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EnglishEdit

Alternative formsEdit

EtymologyEdit

Borrowed from Latin senior (older), comparative form of senex (old); see senate. Doublet of seigneur, seignior, sire, and sir.

PronunciationEdit

  • (US) IPA(key): /ˈsinjɚ/
    • (file)

AdjectiveEdit

senior (comparative more senior, superlative most senior)

  1. Older; superior
    senior citizen
  2. Higher in rank, dignity, or office.
    senior member; senior counsel
  3. (US) Of or pertaining to a student's final academic year at a high school (twelfth grade) or university.

AntonymsEdit

Related termsEdit

TranslationsEdit

NounEdit

senior (plural seniors)

  1. (chiefly US) An old person.
    Synonym: senior citizen
  2. Someone older than someone else (with possessive). [from 15th c.]
    He was four years her senior.
  3. Someone seen as deserving respect or reverence because of their age. [from 14th c.]
  4. (obsolete, biblical) An elder or presbyter in the early Church. [14th-16th c.]
    • 1526, William Tyndale, trans. Bible, Acts IV:
      Then Peter full of the holy goost sayd unto them. Ye ruelars of the people, and seniours of israhel [...].
  5. Somebody who is higher in rank, dignity, or office.
  6. (US) A final-year student at a high school or university. [from 17th c.]

AntonymsEdit

Derived termsEdit

TranslationsEdit

Further readingEdit

AnagramsEdit


FrenchEdit

EtymologyEdit

Borrowed from Latin senior. Doublet of sire, seigneur, and sieur.

PronunciationEdit

NounEdit

senior m (plural seniors)

  1. (sports) senior (older player)
  2. elderly person

InterlinguaEdit

EtymologyEdit

Borrowed from Latin senior.

AdjectiveEdit

senior (comparative plus senior, superlative le plus senior)

  1. older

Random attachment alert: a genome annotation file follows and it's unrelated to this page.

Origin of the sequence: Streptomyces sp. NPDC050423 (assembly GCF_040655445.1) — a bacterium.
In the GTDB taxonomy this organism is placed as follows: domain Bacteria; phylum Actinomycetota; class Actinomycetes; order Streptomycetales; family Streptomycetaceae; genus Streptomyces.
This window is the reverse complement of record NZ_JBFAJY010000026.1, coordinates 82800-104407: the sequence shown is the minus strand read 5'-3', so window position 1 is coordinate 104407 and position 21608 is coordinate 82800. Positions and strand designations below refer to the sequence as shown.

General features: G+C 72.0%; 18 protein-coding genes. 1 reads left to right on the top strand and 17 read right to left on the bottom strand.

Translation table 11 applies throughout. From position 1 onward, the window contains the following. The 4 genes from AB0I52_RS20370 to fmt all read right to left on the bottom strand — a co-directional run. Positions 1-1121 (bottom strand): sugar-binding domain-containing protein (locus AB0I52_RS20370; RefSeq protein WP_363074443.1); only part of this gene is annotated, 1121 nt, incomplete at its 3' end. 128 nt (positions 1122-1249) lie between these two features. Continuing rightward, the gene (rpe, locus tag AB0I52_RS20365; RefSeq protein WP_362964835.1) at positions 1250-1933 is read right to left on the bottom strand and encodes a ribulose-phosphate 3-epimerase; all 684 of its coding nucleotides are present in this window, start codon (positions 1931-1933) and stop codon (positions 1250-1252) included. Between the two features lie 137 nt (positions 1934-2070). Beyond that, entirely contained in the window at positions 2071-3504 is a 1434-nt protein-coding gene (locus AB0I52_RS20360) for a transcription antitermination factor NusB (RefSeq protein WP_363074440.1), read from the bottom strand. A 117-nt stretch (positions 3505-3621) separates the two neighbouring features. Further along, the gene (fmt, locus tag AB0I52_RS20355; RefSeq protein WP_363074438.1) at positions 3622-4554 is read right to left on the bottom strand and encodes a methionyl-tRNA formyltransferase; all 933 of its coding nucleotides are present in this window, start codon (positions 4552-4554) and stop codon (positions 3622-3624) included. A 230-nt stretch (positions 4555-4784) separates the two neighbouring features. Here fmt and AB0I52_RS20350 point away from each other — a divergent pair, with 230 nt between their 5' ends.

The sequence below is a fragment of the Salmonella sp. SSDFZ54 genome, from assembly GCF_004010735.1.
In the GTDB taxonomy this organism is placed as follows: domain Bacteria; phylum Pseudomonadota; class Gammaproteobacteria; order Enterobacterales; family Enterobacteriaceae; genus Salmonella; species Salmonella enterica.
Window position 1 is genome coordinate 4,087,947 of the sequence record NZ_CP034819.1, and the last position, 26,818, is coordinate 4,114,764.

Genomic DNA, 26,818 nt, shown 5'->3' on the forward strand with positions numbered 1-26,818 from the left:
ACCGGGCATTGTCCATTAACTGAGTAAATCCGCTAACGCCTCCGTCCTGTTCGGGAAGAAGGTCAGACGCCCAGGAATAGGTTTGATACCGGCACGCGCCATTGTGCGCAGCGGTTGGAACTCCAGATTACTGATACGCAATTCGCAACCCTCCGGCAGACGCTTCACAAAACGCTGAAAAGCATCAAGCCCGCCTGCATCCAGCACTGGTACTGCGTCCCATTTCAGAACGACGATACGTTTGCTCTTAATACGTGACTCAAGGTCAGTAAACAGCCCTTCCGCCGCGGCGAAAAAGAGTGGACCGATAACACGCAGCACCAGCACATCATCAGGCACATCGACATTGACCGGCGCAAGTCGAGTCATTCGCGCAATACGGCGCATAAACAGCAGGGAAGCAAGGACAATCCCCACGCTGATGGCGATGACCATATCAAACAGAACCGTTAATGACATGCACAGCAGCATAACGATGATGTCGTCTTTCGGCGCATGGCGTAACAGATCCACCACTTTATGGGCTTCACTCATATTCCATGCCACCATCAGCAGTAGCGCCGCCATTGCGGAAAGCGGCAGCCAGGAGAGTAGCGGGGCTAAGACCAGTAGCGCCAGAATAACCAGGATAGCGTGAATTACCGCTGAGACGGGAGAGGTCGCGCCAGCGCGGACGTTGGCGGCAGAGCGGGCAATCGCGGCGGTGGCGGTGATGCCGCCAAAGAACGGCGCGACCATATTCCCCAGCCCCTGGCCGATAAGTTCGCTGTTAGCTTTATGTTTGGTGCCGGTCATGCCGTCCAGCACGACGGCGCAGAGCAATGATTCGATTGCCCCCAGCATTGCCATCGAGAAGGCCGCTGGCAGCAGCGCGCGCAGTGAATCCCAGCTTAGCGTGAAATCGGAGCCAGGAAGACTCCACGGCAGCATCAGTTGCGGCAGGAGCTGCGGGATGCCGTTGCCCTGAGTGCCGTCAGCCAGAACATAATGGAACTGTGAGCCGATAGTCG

NounEdit

senior (plural seniors)

  1. lord

LatinEdit

EtymologyEdit

Comparative of senex.

PronunciationEdit

AdjectiveEdit

senior (neuter senius, positive senex); third declension

  1. older, elder; rather old
    Antonym: iūnior

DeclensionEdit

Third-declension comparative adjective.

Number Singular Plural
Case / Gender Masc./Fem. Neuter Masc./Fem. Neuter
Nominative senior senius seniōrēs seniōra
Genitive seniōris seniōrum
Dative seniōrī seniōribus
Accusative seniōrem senius seniōrēs seniōra
Ablative seniōre seniōribus
Vocative senior senius seniōrēs seniōra

NounEdit

senior m (genitive seniōris); third declension

  1. (Medieval Latin) a lord, sir
    Coordinate term: seniorissa
  2. (Medieval Latin) an abbot
  3. (Medieval Latin) a husband

DeclensionEdit

Third-declension noun.

Case Singular Plural
Nominative senior seniōrēs
Genitive seniōris seniōrum
Dative seniōrī seniōribus
Accusative seniōrem seniōrēs
Ablative seniōre seniōribus
Vocative senior seniōrēs

Related termsEdit

DescendantsEdit

ReferencesEdit


PolishEdit

EtymologyEdit

Borrowed from Latin senior (older).

PronunciationEdit

NounEdit

senior m pers

  1. elder (older person)

DeclensionEdit


SpanishEdit

EtymologyEdit

Borrowed from Latin senior. Doublet of señor.

PronunciationEdit

NounEdit

senior m (plural seniores)

  1. senior